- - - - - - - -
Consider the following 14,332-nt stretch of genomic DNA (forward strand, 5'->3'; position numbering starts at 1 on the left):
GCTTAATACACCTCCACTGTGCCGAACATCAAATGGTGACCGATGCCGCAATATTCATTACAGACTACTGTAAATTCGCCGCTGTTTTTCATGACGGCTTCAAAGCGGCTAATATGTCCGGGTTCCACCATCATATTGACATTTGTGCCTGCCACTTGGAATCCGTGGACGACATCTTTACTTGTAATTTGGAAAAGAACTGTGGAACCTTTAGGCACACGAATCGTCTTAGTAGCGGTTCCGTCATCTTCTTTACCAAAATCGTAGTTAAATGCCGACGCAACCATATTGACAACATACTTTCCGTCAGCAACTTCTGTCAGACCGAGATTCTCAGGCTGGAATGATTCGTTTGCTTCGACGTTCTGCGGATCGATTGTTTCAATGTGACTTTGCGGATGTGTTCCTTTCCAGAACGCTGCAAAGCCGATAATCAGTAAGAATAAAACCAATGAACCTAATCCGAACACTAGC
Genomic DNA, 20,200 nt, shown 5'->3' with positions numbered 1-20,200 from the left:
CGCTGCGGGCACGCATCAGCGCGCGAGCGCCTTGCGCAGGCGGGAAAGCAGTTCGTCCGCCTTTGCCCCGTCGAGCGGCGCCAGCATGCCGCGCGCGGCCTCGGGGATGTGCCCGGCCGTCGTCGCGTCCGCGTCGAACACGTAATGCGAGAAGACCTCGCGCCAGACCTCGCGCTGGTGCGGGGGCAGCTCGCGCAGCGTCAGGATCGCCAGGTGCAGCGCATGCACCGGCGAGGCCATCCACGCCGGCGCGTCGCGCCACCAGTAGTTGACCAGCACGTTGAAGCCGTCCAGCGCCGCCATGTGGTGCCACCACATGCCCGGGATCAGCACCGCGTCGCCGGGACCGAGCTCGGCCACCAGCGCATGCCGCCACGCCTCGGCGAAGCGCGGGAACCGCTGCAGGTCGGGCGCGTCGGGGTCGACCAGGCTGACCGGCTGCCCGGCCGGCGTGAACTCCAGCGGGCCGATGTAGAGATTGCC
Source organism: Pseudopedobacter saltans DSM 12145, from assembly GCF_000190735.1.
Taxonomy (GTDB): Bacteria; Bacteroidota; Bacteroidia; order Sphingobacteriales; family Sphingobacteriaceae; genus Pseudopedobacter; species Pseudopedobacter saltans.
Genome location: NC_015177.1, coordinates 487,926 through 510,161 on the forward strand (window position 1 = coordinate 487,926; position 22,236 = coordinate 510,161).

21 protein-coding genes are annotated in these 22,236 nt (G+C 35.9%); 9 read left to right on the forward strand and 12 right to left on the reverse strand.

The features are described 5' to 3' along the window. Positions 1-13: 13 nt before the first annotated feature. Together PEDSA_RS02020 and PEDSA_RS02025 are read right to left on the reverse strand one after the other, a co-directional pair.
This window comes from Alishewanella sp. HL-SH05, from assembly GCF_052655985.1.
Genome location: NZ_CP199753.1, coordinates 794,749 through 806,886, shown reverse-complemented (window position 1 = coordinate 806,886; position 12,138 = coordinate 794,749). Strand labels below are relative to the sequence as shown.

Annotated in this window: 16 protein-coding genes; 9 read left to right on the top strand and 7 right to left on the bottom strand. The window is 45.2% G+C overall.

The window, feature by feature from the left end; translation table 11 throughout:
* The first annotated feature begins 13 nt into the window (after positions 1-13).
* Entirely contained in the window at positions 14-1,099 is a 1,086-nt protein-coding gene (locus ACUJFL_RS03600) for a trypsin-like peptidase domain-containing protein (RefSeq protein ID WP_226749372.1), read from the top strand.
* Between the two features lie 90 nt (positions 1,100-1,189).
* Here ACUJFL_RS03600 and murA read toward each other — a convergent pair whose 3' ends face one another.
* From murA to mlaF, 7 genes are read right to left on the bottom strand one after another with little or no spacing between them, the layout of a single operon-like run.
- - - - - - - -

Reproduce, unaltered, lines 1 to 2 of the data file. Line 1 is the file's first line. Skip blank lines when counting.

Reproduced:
Consider the following 14,332-nt stretch of genomic DNA (forward strand, 5'->3'; position numbering starts at 1 on the left):
GCTTAATACACCTCCACTGTGCCGAACATCAAATGGTGACCGATGCCGCAATATTCATTACAGACTACTGTAAATTCGCCGCTGTTTTTCATGACGGCTTCAAAGCGGCTAATATGTCCGGGTTCCACCATCATATTGACATTTGTGCCTGCCACTTGGAATCCGTGGACGACATCTTTACTTGTAATTTGGAAAAGAACTGTGGAACCTTTAGGCACACGAATCGTCTTAGTAGCGGTTCCGTCATCTTCTTTACCAAAATCGTAGTTAAATGCCGACGCAACCATATTGACAACATACTTTCCGTCAGCAACTTCTGTCAGACCGAGATTCTCAGGCTGGAATGATTCGTTTGCTTCGACGTTCTGCGGATCGATTGTTTCAATGTGACTTTGCGGATGTGTTCCTTTCCAGAACGCTGCAAAGCCGATAATCAGTAAGAATAAAACCAATGAACCTAATCCGAACACTAGC